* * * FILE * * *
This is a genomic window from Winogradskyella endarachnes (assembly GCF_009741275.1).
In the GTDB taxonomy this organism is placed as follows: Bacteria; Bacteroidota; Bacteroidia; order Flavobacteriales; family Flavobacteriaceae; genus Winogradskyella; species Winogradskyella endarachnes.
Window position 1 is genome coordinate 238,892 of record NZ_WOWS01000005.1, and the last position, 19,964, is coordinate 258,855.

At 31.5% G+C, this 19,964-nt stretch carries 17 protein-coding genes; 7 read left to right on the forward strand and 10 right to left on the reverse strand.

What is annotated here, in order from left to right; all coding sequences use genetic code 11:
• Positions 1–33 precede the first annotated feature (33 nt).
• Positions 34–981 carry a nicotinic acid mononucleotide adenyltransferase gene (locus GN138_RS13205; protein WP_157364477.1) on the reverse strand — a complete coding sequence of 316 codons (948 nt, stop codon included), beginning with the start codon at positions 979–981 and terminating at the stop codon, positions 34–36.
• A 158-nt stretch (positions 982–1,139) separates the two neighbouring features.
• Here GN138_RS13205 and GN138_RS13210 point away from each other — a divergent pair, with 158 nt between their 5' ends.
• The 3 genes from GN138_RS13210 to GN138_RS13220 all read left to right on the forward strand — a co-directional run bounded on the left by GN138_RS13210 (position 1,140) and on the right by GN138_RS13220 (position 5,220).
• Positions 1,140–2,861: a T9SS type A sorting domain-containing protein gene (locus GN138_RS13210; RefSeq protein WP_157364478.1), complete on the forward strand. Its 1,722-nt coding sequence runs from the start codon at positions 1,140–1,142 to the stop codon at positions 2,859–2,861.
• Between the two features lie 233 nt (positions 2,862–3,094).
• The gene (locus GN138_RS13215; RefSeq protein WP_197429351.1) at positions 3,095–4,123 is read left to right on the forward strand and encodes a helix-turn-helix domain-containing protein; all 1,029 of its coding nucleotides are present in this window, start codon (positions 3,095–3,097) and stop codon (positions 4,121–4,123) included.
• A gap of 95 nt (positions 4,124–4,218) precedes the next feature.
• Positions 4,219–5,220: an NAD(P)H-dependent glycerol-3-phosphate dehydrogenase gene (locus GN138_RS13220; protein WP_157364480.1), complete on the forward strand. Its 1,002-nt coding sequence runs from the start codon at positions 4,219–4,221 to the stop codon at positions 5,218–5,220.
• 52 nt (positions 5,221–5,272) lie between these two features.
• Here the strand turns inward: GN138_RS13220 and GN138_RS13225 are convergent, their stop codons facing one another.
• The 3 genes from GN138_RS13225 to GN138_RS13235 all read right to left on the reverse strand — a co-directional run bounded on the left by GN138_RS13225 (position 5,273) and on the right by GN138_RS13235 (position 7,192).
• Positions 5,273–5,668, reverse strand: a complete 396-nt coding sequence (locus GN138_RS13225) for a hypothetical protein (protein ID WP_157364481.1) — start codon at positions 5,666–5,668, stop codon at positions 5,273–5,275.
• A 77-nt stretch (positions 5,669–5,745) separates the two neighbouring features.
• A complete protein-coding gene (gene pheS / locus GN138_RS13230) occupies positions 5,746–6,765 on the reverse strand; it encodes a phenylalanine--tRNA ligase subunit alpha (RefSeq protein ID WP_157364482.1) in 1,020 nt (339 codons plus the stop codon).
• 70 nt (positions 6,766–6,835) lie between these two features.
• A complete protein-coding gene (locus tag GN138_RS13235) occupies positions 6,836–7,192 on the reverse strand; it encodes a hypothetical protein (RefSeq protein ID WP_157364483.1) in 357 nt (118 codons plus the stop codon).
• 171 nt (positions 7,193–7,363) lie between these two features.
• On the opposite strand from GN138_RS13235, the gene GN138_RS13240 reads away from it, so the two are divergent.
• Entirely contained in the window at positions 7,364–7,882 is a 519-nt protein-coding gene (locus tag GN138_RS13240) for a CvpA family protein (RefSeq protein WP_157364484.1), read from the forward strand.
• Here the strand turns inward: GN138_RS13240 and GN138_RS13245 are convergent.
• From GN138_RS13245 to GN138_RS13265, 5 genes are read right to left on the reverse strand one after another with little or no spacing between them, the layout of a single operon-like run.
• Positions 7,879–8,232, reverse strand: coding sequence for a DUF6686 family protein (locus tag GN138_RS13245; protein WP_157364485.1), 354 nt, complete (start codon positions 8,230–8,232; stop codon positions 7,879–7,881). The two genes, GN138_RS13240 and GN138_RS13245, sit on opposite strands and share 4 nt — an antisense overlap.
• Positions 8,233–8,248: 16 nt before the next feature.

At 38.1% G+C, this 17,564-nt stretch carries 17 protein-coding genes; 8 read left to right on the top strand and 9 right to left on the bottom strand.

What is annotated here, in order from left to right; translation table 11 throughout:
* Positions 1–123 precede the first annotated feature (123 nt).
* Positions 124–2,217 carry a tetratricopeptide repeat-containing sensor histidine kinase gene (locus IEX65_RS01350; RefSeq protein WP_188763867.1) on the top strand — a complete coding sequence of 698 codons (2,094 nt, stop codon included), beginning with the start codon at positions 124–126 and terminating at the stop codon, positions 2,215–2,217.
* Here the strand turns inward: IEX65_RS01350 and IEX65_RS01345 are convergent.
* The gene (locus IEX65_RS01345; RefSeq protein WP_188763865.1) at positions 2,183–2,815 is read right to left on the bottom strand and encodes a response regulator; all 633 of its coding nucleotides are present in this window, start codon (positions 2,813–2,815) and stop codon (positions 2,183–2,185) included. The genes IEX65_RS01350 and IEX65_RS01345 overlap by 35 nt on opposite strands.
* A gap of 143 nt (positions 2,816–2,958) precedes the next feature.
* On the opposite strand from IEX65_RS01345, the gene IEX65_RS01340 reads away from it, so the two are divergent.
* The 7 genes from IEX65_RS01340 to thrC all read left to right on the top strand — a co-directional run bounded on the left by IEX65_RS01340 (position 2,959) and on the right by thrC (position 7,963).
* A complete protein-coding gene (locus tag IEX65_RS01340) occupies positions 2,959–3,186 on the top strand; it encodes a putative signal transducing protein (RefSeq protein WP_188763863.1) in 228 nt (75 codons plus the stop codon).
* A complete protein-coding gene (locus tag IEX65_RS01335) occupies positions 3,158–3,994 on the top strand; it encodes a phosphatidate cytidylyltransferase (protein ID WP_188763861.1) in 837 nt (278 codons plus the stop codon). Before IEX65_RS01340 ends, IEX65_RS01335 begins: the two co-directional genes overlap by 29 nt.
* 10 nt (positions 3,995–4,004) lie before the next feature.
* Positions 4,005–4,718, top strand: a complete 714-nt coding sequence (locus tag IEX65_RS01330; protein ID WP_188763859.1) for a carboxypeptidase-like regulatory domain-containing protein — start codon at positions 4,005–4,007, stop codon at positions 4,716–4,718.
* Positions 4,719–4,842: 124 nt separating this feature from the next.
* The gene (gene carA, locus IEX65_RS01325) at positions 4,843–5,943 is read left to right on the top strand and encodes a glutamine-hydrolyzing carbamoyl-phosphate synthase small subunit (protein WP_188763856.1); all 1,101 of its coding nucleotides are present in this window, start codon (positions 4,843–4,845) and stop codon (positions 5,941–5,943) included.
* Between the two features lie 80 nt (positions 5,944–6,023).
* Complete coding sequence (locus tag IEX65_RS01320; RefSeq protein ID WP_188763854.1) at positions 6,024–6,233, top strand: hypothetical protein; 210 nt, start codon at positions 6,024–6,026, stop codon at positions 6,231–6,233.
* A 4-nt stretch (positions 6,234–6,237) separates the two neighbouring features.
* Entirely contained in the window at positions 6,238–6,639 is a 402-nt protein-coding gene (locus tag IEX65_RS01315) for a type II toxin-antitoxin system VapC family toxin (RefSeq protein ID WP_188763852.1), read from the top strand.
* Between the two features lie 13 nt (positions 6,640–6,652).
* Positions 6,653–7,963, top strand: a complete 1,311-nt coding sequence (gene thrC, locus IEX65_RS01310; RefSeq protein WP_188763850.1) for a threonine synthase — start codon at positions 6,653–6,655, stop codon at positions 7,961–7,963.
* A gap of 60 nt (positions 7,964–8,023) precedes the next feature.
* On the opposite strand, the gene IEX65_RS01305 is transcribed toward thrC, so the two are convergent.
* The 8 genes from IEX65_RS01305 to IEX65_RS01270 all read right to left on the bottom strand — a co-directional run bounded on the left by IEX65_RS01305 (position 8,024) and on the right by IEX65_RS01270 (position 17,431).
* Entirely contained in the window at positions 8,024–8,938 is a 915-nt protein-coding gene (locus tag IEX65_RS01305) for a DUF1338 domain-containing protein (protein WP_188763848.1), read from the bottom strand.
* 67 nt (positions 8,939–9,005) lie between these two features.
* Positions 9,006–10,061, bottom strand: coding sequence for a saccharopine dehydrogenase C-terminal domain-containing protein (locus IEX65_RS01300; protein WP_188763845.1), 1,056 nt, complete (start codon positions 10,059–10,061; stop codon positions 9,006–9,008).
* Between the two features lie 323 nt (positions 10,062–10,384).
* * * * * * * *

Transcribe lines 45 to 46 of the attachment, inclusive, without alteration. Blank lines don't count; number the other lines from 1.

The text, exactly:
* The gene (gene carA, locus IEX65_RS01325) at positions 4,843–5,943 is read left to right on the top strand and encodes a glutamine-hydrolyzing carbamoyl-phosphate synthase small subunit (protein WP_188763856.1); all 1,101 of its coding nucleotides are present in this window, start codon (positions 4,843–4,845) and stop codon (positions 5,941–5,943) included.
* Between the two features lie 80 nt (positions 5,944–6,023).